Orin, fair enough. I agree that some people have a lot of natural talent for teaching. I do think, however, that people devoted to teaching as their full-time career are more likely to be better and more rigorous teachers. I agree with your observation that hiring “top” practitioners and having them teach full-time would be a bid for academic and professional seriousness. Maybe an equally or more provocative question would be to skip the bid for seriousness and teach largely using adjuncts. The cost could probably be decreased dramatically in that way.


For that 100k to go very far, you would need this law school couldn't be located in any of the top 20 largest metropolitan areas of the country (maybe you could get away with putting it on the outskirts, like GMU). But in most other places 100k isn't bad at all.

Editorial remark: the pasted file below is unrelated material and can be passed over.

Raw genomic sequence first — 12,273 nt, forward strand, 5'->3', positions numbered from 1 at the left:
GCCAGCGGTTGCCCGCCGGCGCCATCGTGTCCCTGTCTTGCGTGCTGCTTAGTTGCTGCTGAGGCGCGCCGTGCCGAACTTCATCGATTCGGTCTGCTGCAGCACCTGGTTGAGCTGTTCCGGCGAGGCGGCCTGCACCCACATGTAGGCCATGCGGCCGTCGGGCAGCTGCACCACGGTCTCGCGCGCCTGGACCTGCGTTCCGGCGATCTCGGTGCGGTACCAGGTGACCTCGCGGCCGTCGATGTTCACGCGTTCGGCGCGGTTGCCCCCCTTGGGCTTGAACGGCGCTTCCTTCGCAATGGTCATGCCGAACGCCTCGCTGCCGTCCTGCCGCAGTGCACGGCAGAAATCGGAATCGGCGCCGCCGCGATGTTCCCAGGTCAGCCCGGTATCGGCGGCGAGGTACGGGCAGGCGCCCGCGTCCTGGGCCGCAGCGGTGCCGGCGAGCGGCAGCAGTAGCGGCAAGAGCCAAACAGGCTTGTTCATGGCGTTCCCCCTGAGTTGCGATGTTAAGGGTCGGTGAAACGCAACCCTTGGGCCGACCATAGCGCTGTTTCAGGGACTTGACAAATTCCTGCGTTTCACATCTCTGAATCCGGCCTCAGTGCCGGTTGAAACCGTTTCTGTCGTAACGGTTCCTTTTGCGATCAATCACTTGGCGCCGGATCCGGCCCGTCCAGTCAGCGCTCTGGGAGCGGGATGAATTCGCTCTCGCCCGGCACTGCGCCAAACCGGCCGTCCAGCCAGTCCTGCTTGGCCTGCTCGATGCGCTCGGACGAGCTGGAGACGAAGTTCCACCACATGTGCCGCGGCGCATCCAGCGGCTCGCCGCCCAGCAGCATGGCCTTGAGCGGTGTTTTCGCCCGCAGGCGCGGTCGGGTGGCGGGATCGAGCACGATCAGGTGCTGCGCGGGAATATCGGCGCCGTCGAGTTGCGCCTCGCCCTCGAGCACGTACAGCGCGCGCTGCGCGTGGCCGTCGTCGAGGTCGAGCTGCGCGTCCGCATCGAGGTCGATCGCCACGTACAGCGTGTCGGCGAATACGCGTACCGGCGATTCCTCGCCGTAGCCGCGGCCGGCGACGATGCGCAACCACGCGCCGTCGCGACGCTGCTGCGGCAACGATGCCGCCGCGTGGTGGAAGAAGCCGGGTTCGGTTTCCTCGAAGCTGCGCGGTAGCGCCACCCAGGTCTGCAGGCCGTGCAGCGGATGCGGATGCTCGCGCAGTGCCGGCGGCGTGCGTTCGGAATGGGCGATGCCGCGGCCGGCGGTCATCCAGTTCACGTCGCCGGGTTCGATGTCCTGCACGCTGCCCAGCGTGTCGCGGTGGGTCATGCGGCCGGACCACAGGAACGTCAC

Dan and Leslie,

Thanks for the laughs. Top-drawer satire. Imagine, actually believing that graduates from traditional schools uniformly achieve these elevated levels of insight, nuanced reasoning, bravura argumentation skills and "out of the box" thinking -- you know, the smarties that use fresh metaphors like "out of the box."

You almost had me fooled. Kudos.

Retired to teach

I'd expect you would have access to some terrific faculty by focusing on practitioners with 25+ years experience (so in their 50s), who have spent significant portions of their time teaching at CLE programs or producing internal firm seminars/serving as training coordinators, and who may have contributed to bar association activities (these last factors demonstrate an interest in public service as well as in the development of lawyers and the law). Many of this age group will have secured a satisfactory-to-them financial status (no mortgage, college funds secure, well funded KEOUGH/401(k)or public pension plan, etc.), and be willing to take on a second, less lucrative, career in service to the profession. And many great lawyers once thought about teaching as a career but were put off by academia's penchant for silly papers of no consequence in the real world.